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date: 18 April 2024

International Capital Flowslocked

International Capital Flowslocked

  • Yanshuo ChenYanshuo ChenThe Economics Department, University of California Santa Cruz
  •  and Galina HaleGalina HaleThe Economics Department, University of California Santa Cruz

Summary

International capital flows have challenged economists’ models for decades. They exhibit a number of patterns that standard economic theories have struggled to explain. Over time, global capital flows go through boom and bust cycles, sudden stops, and unprecedented bonanzas. Determinants of capital flows include “pull factors,” recipient countries’ economic and structural characteristics, and “push factors” or “global factors,” which mostly depend on the global financial cycle and U.S. monetary policy. The relative importance of global factors has increased since the early 2000s.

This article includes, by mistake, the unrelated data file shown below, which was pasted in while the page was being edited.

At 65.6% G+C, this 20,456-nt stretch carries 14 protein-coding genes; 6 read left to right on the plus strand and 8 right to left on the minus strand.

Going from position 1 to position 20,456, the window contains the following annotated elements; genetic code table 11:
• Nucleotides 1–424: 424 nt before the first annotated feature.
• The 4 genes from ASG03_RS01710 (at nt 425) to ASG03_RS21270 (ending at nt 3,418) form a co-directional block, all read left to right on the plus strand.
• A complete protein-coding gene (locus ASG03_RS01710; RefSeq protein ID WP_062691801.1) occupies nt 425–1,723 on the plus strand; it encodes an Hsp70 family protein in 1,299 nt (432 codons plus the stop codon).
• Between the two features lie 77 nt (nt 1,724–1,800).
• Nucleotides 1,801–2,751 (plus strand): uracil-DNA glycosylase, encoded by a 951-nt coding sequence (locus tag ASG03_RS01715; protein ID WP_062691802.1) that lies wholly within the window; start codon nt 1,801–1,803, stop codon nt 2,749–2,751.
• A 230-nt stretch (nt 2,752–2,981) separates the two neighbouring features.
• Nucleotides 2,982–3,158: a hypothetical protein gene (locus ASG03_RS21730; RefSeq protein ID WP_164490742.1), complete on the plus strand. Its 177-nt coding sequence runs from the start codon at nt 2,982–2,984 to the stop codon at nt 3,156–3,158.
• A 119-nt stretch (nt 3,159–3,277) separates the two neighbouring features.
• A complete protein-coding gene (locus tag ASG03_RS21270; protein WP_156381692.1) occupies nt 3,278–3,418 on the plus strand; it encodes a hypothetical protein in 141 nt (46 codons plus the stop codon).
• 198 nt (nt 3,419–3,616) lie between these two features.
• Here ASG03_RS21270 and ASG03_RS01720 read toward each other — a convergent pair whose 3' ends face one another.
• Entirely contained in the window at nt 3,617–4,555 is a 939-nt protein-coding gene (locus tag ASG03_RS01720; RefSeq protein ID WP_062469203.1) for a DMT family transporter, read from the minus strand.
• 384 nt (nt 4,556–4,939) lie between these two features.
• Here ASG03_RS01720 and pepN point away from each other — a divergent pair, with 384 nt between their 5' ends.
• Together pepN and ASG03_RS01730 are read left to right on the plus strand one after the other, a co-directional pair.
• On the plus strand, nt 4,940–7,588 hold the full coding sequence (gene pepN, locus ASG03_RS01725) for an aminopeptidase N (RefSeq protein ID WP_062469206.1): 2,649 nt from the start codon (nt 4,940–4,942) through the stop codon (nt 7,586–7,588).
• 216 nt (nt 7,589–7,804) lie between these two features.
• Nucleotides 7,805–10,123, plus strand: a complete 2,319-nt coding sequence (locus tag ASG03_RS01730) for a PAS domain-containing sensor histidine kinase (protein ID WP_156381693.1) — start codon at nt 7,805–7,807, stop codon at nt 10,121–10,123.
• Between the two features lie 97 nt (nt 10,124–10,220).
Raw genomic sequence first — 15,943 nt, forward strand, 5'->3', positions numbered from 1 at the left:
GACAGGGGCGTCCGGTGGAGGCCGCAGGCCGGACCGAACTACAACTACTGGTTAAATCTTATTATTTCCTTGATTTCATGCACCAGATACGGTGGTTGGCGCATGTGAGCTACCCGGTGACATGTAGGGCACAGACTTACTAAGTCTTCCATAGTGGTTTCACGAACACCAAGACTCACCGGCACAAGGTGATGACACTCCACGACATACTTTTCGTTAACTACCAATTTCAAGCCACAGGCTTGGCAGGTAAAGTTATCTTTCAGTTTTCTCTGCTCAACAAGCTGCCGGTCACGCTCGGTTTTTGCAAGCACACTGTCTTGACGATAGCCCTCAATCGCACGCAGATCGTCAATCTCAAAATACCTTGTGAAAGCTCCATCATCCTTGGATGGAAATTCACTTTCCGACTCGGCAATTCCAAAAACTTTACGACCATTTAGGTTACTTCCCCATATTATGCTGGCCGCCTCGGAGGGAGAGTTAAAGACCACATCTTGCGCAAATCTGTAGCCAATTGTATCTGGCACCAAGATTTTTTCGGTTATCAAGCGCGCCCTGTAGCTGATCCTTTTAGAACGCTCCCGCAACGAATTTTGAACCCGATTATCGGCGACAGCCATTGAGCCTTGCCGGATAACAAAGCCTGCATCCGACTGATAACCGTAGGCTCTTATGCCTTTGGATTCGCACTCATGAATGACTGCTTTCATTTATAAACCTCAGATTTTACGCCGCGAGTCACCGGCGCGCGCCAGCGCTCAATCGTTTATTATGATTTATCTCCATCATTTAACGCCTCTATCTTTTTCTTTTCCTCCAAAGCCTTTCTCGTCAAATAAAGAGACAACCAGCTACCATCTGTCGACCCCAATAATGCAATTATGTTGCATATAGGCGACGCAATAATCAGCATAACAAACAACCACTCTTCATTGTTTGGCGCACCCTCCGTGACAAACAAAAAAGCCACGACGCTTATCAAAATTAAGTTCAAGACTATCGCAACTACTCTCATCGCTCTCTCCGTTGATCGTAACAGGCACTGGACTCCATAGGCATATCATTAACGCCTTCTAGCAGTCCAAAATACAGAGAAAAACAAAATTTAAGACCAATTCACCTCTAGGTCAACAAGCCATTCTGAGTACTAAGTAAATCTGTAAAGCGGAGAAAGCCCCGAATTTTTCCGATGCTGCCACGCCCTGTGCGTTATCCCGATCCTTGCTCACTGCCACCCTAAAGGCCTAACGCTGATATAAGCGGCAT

The rise in international capital flows that has accompanied the wave of globalization in the early 21st century has helped to deliver crucial capital resources that facilitated development of many economies and helped transmit technologies across borders. On the flip side, international capital flows also increased transmission of financial shocks and policy changes across countries, most prominently experienced during the global financial crisis of 2008–2009. On balance, is it beneficial for small open economies to allow for free capital flows? Mainstream economists’ and policymakers’ answer to this question has evolved from an unequivocal “yes” to a much more nuanced view.

Subjects

  • International Economics

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